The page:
Fixed or floating rate? Choose floating-rate car loan if you plan to prepay | Business Standard News

Clipped from: https://www.business-standard.com/article/pf/planning-to-pre-pay-your-car-loan-opt-for-floating-interest-rate-123011901268_1.html

With interest rates peaking, you could benefit from a decline in them

Auto finance fortunes are linked to the automobile industry which had plant closures in the June quarter

Car sales are surging, and so are car loans. According to Reserve Bank of India (RBI) data, vehicle loans grew 22.1 per cent year-on-year in December. Besides getting a good bargain on the car, select the loan carefully to optimise your total purchase cost.

Fixed or floating rate?

Private banks usually offer fixed-rate car loans while public-sector lenders usually offer floating rates.

Gaurav Aggarwal, senior director, Paisabazaar, says, “Fixed-rate car loans are suited for those who prefer a fixed repayment obligation and are content with the current rates.”

While fixed-rate loans offer peace of mind, they are usually costlier than floating-rate loans. Also, at the time of prepayment, the lender usually charges a prepayment fee in fixed-rate loan. RBI’s rules prohibit them from doing so in floating-rate loans.

Adhil Shetty, chief executive officer (CEO), Bankbazaar, says, “While many lenders waive the prepayment penalty in fixed-rate loans, not all do so. Also, there may be a minimum period, or a minimum number of EMIs, for which you have to wait before you can prepay.”

Aggarwal says borrowers who plan to prepay will be better off opting for a floating-rate loan.

At present, we are close to the peak of the current rate-hike cycle. After perhaps one more rate hike, interest rates are expected to remain stable for some time. They may decline thereafter. If you believe rates could fall during your loan tenure, opt for a floating-rate loan.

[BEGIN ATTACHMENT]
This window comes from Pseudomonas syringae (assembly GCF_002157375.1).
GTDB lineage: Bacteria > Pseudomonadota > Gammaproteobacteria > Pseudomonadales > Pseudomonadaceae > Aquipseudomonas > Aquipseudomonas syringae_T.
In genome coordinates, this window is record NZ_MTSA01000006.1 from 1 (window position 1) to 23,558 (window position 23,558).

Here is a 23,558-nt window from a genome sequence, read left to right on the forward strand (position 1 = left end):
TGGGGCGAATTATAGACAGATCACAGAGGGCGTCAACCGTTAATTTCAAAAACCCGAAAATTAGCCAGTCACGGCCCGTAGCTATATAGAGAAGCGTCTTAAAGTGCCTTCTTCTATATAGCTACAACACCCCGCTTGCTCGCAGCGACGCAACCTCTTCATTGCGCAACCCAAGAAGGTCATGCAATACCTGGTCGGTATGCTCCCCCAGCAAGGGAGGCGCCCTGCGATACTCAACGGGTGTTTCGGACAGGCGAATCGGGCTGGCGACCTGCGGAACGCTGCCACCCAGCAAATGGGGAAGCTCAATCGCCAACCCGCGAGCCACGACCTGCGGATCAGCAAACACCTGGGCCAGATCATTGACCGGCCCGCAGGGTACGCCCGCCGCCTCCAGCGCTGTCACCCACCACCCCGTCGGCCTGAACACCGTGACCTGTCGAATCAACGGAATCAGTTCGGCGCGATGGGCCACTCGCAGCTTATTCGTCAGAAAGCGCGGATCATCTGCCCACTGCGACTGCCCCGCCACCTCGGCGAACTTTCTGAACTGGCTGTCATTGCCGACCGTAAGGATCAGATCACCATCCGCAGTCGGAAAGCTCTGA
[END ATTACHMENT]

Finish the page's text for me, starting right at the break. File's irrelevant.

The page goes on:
Dealers offer fewer choices

Most dealers today have tie-ups with a few banks and financiers, so taking a loan at the dealership is convenient. Sometimes, you can get a good offer from a particular bank even at a dealership. Typically, however, car dealers have tie-ups with only a few lenders. This limits the choices you get and the opportunity to negotiate a better deal. Moreover, dealers get a commission on such loans, which usually translates into a sub- optimal deal for the customer.

Do your research on the offerings by a large number of lenders. One option is to go for a pre-approved loan from the bank with which you have a salary account.

Shetty says, “That bank could offer you additional benefits, which may result in a better deal.”

On the other hand, if you go to a new lender (with whom you have no banking relationship), the documentation and verification process will be longer. However, checking them out will also mean more choices.

Sometimes, lenders and car companies have loan tie-ups for specific models. Such arrangements can also result in a lower interest rate, zero processing fee, and so on.

You also stand a chance of getting a good deal from a loan distributor. V Swaminathan, executive chairman, Andromeda Loans and ApnaPaisa, says, “A loan distributor typically has tie-ups with a large number of lenders and can hence offer better options. Lenders, too, offer better rates and schemes to large distributors, which eventually get passed on to customers in the form of lower rates, lower processing fees, and so on.”

20/4/10 strategy

A longer tenure means a costlier loan. Car buyers should consider adhering to the 20/4/10 rule. Make a down payment of 20 per cent or more. Restrict the loan tenure to four years or less. And don’t let the EMI exceed 10 per cent of your monthly income. M. Barve, founder, MB Wealth Financial Solutions, says, “Adopting this strategy will reduce the total cost of purchase.”

Alternative loan options

If you don’t have a good credit score (750 or above), consider taking another loan. Barve says, “You could take a secured loan, like a gold loan, if the interest rate is attractive.”

Businessmen and self-employed persons should consider taking a loan in their company’s name. Dilshad Billimoria, board member, Association of Registered Investment Advisors (ARIA), says, “The company can claim depreciation. The employee may be provided the lease purchase option, allowing the lease amount to be deducted from his pre-tax salary.”

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